Airport at the End of the World
Flying|September 2020
Airport at the End of the World
Hurricane Hunting in a Piper Warrior
SAM WEIGEL

Dark gray clouds scudded low overhead, pewter waves slapped Windbird’s hull as it heeled in a gust, and a fine, cold mist obscured the low black line on the horizon that defined our island destination, now 7 miles away. Given the sullen weather, you wouldn’t know it was July 5 if not for the steady stream of post-holiday vessel traffic headed in the opposite direction.

“Intensely variable conditions are just part of the bargain for any New England cruise,” I mused, “no matter the season.” As we rounded the Tuckernuck Shoal Buoy, its haunting discordant gongs echoing across the chop, I tightened Windbird’s sheets and hardened our course toward the harbor entrance. Our sturdy sailboat dug in its heels and surged windward with renewed vigor, spray flying over the bow and smacking our dodger. I smiled. The salty weather reminded me a lot of our last visit to Nantucket, Massachusetts, eight years ago and just before a major storm, in a very different sort of traveling machine.

In 2012, Dawn and I were living in Minnesota and had not yet purchased our Piper Pacer, but we had the use of several friends’ airplanes scattered around the country. One of these was a beautiful 1984 Piper Warrior, kept in a scenic little Chester, Connecticut, hangar. My former student Johnny Gioelli (“Rock Star Johnny,” November 2014) had put me on his insurance and told me to come fly whenever I liked, an offer I had taken him up on several times. Dawn originally wanted to go to New England at the height of leaf-peeping season, but our work schedules didn’t line up until the last weekend in October.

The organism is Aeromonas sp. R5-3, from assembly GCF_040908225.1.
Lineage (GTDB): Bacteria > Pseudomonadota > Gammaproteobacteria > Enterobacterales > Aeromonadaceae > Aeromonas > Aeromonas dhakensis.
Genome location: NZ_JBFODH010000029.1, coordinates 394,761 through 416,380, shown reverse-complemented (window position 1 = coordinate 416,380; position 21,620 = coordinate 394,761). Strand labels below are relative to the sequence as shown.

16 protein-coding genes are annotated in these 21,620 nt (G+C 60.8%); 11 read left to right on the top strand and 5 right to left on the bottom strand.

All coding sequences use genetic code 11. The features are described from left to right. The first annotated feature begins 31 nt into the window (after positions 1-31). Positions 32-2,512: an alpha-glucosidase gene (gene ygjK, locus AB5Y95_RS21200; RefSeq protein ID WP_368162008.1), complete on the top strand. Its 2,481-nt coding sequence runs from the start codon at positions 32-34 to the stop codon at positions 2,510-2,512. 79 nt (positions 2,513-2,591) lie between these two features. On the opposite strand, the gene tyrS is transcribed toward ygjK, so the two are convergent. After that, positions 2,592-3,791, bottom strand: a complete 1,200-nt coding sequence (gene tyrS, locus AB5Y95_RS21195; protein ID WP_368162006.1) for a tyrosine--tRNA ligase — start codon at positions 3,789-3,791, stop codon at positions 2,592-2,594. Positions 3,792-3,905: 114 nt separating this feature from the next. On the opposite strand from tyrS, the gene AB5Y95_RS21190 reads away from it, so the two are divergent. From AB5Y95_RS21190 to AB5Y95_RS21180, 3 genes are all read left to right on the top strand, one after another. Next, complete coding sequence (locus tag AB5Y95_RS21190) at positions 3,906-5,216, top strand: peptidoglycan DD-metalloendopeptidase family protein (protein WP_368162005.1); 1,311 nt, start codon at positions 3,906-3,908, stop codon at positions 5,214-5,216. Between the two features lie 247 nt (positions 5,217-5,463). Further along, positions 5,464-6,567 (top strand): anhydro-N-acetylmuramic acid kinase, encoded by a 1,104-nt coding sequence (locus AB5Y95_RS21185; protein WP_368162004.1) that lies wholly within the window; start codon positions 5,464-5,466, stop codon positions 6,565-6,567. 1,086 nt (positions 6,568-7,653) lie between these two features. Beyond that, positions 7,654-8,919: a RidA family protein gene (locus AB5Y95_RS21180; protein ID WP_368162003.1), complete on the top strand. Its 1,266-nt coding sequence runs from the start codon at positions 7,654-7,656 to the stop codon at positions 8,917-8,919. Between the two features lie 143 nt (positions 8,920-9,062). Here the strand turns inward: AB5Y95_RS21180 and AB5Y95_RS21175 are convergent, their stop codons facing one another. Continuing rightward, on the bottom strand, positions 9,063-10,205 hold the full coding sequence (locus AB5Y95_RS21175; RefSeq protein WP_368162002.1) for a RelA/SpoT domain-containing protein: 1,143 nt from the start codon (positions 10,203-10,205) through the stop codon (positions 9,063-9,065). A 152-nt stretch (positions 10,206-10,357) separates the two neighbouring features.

With the fall colors past peak, I planned a flight east along the coastline to Nantucket. As the appointed weekend approached, the airline loads to Hartford, Connecticut, and the flying weather from Chester to Nantucket both looked quite good, but there was one major complication: The late-season hurricane the media had deemed Superstorm Sandy for its record-breaking 900-mile diameter was churning its way up the Atlantic seaboard on a collision course with the north-eastern states.

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September 2020